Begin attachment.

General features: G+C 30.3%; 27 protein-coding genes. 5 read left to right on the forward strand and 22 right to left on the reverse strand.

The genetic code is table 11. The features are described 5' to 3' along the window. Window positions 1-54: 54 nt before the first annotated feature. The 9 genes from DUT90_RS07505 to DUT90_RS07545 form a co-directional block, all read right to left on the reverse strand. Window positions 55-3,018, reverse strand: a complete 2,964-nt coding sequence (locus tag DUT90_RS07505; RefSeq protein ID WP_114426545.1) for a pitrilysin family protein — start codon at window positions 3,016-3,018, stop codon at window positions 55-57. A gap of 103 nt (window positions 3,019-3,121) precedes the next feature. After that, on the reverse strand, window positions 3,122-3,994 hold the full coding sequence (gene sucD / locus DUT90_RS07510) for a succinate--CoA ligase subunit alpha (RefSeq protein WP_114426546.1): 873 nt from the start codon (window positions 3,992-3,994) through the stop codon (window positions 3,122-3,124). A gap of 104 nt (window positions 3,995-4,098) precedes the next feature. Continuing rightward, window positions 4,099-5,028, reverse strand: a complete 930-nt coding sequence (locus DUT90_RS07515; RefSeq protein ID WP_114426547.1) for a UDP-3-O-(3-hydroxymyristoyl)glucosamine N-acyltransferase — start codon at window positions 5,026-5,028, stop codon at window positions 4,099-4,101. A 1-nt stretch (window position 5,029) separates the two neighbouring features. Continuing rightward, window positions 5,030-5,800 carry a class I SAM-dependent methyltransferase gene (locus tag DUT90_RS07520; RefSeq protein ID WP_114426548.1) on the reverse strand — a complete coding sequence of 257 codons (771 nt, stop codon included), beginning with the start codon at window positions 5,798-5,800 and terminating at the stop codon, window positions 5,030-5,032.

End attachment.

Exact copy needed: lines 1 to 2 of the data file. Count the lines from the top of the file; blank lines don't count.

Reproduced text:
General features: G+C 30.3%; 27 protein-coding genes. 5 read left to right on the forward strand and 22 right to left on the reverse strand.

The genetic code is table 11. The features are described 5' to 3' along the window. Window positions 1-54: 54 nt before the first annotated feature. The 9 genes from DUT90_RS07505 to DUT90_RS07545 form a co-directional block, all read right to left on the reverse strand. Window positions 55-3,018, reverse strand: a complete 2,964-nt coding sequence (locus tag DUT90_RS07505; RefSeq protein ID WP_114426545.1) for a pitrilysin family protein — start codon at window positions 3,016-3,018, stop codon at window positions 55-57. A gap of 103 nt (window positions 3,019-3,121) precedes the next feature. After that, on the reverse strand, window positions 3,122-3,994 hold the full coding sequence (gene sucD / locus DUT90_RS07510) for a succinate--CoA ligase subunit alpha (RefSeq protein WP_114426546.1): 873 nt from the start codon (window positions 3,992-3,994) through the stop codon (window positions 3,122-3,124). A gap of 104 nt (window positions 3,995-4,098) precedes the next feature. Continuing rightward, window positions 4,099-5,028, reverse strand: a complete 930-nt coding sequence (locus DUT90_RS07515; RefSeq protein ID WP_114426547.1) for a UDP-3-O-(3-hydroxymyristoyl)glucosamine N-acyltransferase — start codon at window positions 5,026-5,028, stop codon at window positions 4,099-4,101. A 1-nt stretch (window position 5,029) separates the two neighbouring features. Continuing rightward, window positions 5,030-5,800 carry a class I SAM-dependent methyltransferase gene (locus tag DUT90_RS07520; RefSeq protein ID WP_114426548.1) on the reverse strand — a complete coding sequence of 257 codons (771 nt, stop codon included), beginning with the start codon at window positions 5,798-5,800 and terminating at the stop codon, window positions 5,030-5,032.